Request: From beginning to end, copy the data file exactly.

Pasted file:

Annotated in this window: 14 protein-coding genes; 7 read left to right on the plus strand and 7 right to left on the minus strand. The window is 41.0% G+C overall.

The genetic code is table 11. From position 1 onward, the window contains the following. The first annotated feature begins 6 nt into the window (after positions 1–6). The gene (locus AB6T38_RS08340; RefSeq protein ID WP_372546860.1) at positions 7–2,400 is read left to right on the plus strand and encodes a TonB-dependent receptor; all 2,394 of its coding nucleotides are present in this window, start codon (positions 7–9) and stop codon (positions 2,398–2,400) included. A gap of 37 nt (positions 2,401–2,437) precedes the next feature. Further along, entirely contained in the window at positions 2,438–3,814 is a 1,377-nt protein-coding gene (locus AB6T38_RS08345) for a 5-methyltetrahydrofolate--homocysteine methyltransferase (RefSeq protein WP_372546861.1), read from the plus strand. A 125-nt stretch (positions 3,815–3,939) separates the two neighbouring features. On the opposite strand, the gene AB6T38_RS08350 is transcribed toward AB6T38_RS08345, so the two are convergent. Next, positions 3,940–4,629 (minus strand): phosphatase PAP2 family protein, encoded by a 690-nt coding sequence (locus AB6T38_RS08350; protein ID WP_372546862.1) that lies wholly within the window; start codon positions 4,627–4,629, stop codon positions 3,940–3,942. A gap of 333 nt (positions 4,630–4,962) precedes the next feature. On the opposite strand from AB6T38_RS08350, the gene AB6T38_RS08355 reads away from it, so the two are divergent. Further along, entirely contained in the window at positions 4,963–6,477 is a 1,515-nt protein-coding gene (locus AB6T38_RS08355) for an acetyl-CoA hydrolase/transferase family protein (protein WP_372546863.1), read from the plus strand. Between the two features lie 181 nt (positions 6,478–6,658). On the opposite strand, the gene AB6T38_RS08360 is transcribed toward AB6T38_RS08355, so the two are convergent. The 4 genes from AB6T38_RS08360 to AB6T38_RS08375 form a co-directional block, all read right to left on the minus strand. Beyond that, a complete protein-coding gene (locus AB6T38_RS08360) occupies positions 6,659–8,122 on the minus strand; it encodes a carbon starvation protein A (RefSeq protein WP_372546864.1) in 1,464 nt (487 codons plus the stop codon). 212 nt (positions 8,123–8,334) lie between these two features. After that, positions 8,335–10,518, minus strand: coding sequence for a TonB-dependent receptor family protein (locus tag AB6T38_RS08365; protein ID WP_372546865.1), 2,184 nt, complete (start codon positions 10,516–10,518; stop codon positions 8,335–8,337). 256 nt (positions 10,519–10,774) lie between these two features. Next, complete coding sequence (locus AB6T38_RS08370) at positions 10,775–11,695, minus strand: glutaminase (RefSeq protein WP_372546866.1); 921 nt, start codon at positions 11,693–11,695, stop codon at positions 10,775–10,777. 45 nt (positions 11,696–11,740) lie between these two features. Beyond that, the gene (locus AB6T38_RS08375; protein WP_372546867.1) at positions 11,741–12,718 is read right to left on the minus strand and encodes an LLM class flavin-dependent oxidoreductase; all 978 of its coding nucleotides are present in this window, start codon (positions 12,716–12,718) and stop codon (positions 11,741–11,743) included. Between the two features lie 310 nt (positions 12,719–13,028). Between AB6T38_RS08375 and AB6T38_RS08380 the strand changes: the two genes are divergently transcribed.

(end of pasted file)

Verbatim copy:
Annotated in this window: 14 protein-coding genes; 7 read left to right on the plus strand and 7 right to left on the minus strand. The window is 41.0% G+C overall.

The genetic code is table 11. From position 1 onward, the window contains the following. The first annotated feature begins 6 nt into the window (after positions 1–6). The gene (locus AB6T38_RS08340; RefSeq protein ID WP_372546860.1) at positions 7–2,400 is read left to right on the plus strand and encodes a TonB-dependent receptor; all 2,394 of its coding nucleotides are present in this window, start codon (positions 7–9) and stop codon (positions 2,398–2,400) included. A gap of 37 nt (positions 2,401–2,437) precedes the next feature. Further along, entirely contained in the window at positions 2,438–3,814 is a 1,377-nt protein-coding gene (locus AB6T38_RS08345) for a 5-methyltetrahydrofolate--homocysteine methyltransferase (RefSeq protein WP_372546861.1), read from the plus strand. A 125-nt stretch (positions 3,815–3,939) separates the two neighbouring features. On the opposite strand, the gene AB6T38_RS08350 is transcribed toward AB6T38_RS08345, so the two are convergent. Next, positions 3,940–4,629 (minus strand): phosphatase PAP2 family protein, encoded by a 690-nt coding sequence (locus AB6T38_RS08350; protein ID WP_372546862.1) that lies wholly within the window; start codon positions 4,627–4,629, stop codon positions 3,940–3,942. A gap of 333 nt (positions 4,630–4,962) precedes the next feature. On the opposite strand from AB6T38_RS08350, the gene AB6T38_RS08355 reads away from it, so the two are divergent. Further along, entirely contained in the window at positions 4,963–6,477 is a 1,515-nt protein-coding gene (locus AB6T38_RS08355) for an acetyl-CoA hydrolase/transferase family protein (protein WP_372546863.1), read from the plus strand. Between the two features lie 181 nt (positions 6,478–6,658). On the opposite strand, the gene AB6T38_RS08360 is transcribed toward AB6T38_RS08355, so the two are convergent. The 4 genes from AB6T38_RS08360 to AB6T38_RS08375 form a co-directional block, all read right to left on the minus strand. Beyond that, a complete protein-coding gene (locus AB6T38_RS08360) occupies positions 6,659–8,122 on the minus strand; it encodes a carbon starvation protein A (RefSeq protein WP_372546864.1) in 1,464 nt (487 codons plus the stop codon). 212 nt (positions 8,123–8,334) lie between these two features. After that, positions 8,335–10,518, minus strand: coding sequence for a TonB-dependent receptor family protein (locus tag AB6T38_RS08365; protein ID WP_372546865.1), 2,184 nt, complete (start codon positions 10,516–10,518; stop codon positions 8,335–8,337). 256 nt (positions 10,519–10,774) lie between these two features. Next, complete coding sequence (locus AB6T38_RS08370) at positions 10,775–11,695, minus strand: glutaminase (RefSeq protein WP_372546866.1); 921 nt, start codon at positions 11,693–11,695, stop codon at positions 10,775–10,777. 45 nt (positions 11,696–11,740) lie between these two features. Beyond that, the gene (locus AB6T38_RS08375; protein WP_372546867.1) at positions 11,741–12,718 is read right to left on the minus strand and encodes an LLM class flavin-dependent oxidoreductase; all 978 of its coding nucleotides are present in this window, start codon (positions 12,716–12,718) and stop codon (positions 11,741–11,743) included. Between the two features lie 310 nt (positions 12,719–13,028). Between AB6T38_RS08375 and AB6T38_RS08380 the strand changes: the two genes are divergently transcribed.